I didn't dare another opinion, so the guide continued "I have been to the forbidden land - POK- Pakistan Occupied Kashmir. I have relatives there and I went to visit them", he explained.
"The people in POK are twenty years behind us", he informed me."Uncivilized nomadic tribal shepherds who live in shanty huts."
At that point of time our driver returned from his namaz and the talk turned to currency - whether it was Indian or Pakistani currency that was stronger. As it turned out, they used a wrong yardstick to measure this - the equivalence to the dollar. The driver was of the opinion that the Indian rupee was stronger since you got more dollars for a rupee than a Pakistani rupee. But the guide disagreed.
On the way back, the driver continued with another of his lengthy talks and told me "You have visited Kashmir in the winter. But anyone who visits Kashmir returns three more times - once for each season. You have to come back again in Summer, Spring and Winter to be bewitched by its natural beauty, now that you have visited it in Autumn!"
I doubted this very much, noting how Kashimir had become a cesspool of political and civil violence and unrest.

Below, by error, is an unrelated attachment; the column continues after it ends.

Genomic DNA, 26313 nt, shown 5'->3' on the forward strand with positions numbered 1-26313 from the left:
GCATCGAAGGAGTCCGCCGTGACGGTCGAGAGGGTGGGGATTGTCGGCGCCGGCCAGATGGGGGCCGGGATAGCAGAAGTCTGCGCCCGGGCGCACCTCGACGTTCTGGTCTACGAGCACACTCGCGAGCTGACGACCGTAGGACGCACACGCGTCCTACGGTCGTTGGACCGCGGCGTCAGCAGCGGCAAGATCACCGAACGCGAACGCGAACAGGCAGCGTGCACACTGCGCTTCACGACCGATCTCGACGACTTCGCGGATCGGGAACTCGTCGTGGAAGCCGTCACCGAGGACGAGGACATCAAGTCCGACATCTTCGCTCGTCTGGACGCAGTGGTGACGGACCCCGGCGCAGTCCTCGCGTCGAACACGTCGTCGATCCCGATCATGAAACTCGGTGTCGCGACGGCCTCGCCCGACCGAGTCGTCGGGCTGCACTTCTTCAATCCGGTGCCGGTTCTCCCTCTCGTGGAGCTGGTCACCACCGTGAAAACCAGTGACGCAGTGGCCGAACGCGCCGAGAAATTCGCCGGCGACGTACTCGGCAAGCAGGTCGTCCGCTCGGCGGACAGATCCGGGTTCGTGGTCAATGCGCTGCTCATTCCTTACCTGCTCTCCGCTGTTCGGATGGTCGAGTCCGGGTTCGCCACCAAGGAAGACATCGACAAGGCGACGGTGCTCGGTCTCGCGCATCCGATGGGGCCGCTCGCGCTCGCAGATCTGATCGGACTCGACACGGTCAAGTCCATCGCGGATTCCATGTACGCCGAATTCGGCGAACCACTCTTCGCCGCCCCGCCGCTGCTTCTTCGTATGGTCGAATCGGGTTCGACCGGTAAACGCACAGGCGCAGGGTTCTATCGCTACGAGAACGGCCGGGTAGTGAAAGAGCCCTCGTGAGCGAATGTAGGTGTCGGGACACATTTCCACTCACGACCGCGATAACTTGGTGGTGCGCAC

4:56 PM

Mission Kashmir - Part I


At Amritsar, Punjab, we all got a week off from work, after a successful deployment. I decided Kashmir was not too far off to warrant a quick visit. The same evening after work, I packed my bags and flew off to Srinagar. I chose air travel to reduce the journey time and fatigue, as I figured out anyway I would be travelling by land on my way back.
The journey was uneventful, except that foreigners alighting at Srinagar airport had to go through a separate procedure and made to sign a a register and other formalities in spite of having checked in at an Indian airport earlier. No chances being taken I guess, in this disturbed land.
As soon as I alighted from the airport complex I was greeted by a light chill and a gust of fresh air that smelled of pine trees.
I was surprised to find that I was not badgered at the airport by the usual crowd of taxi drivers you usually find at international airports. It was November and off season for the tourism industry and not many people were visiting after the devastating floods caused by the overfilling of the Jhelum river that runs through the middle of Srinagar city.